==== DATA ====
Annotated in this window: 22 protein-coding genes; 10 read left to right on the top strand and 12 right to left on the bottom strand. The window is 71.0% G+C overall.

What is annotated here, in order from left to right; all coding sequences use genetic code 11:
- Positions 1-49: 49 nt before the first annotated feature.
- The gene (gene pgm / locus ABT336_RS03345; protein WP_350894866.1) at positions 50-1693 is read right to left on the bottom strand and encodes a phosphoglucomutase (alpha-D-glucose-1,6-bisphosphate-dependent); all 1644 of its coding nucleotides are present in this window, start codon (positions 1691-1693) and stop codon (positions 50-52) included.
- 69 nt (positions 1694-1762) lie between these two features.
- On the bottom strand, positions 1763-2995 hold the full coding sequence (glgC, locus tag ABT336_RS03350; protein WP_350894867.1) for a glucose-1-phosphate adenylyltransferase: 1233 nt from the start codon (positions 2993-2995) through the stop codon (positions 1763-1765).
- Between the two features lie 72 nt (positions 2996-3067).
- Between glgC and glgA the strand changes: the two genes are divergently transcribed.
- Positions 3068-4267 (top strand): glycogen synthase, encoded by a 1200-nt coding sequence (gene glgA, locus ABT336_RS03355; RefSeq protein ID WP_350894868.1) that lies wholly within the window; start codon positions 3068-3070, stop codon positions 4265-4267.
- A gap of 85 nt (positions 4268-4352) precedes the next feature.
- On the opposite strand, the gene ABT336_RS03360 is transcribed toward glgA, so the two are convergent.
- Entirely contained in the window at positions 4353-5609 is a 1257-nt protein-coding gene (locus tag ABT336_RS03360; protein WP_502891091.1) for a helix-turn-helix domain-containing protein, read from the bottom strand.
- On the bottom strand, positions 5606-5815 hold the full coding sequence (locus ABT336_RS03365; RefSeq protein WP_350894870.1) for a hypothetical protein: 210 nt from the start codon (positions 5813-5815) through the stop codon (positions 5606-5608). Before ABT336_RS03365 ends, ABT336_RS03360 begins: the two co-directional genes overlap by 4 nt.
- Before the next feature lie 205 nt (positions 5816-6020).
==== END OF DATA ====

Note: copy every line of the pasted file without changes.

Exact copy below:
Annotated in this window: 22 protein-coding genes; 10 read left to right on the top strand and 12 right to left on the bottom strand. The window is 71.0% G+C overall.

What is annotated here, in order from left to right; all coding sequences use genetic code 11:
- Positions 1-49: 49 nt before the first annotated feature.
- The gene (gene pgm / locus ABT336_RS03345; protein WP_350894866.1) at positions 50-1693 is read right to left on the bottom strand and encodes a phosphoglucomutase (alpha-D-glucose-1,6-bisphosphate-dependent); all 1644 of its coding nucleotides are present in this window, start codon (positions 1691-1693) and stop codon (positions 50-52) included.
- 69 nt (positions 1694-1762) lie between these two features.
- On the bottom strand, positions 1763-2995 hold the full coding sequence (glgC, locus tag ABT336_RS03350; protein WP_350894867.1) for a glucose-1-phosphate adenylyltransferase: 1233 nt from the start codon (positions 2993-2995) through the stop codon (positions 1763-1765).
- Between the two features lie 72 nt (positions 2996-3067).
- Between glgC and glgA the strand changes: the two genes are divergently transcribed.
- Positions 3068-4267 (top strand): glycogen synthase, encoded by a 1200-nt coding sequence (gene glgA, locus ABT336_RS03355; RefSeq protein ID WP_350894868.1) that lies wholly within the window; start codon positions 3068-3070, stop codon positions 4265-4267.
- A gap of 85 nt (positions 4268-4352) precedes the next feature.
- On the opposite strand, the gene ABT336_RS03360 is transcribed toward glgA, so the two are convergent.
- Entirely contained in the window at positions 4353-5609 is a 1257-nt protein-coding gene (locus tag ABT336_RS03360; protein WP_502891091.1) for a helix-turn-helix domain-containing protein, read from the bottom strand.
- On the bottom strand, positions 5606-5815 hold the full coding sequence (locus ABT336_RS03365; RefSeq protein WP_350894870.1) for a hypothetical protein: 210 nt from the start codon (positions 5813-5815) through the stop codon (positions 5606-5608). Before ABT336_RS03365 ends, ABT336_RS03360 begins: the two co-directional genes overlap by 4 nt.
- Before the next feature lie 205 nt (positions 5816-6020).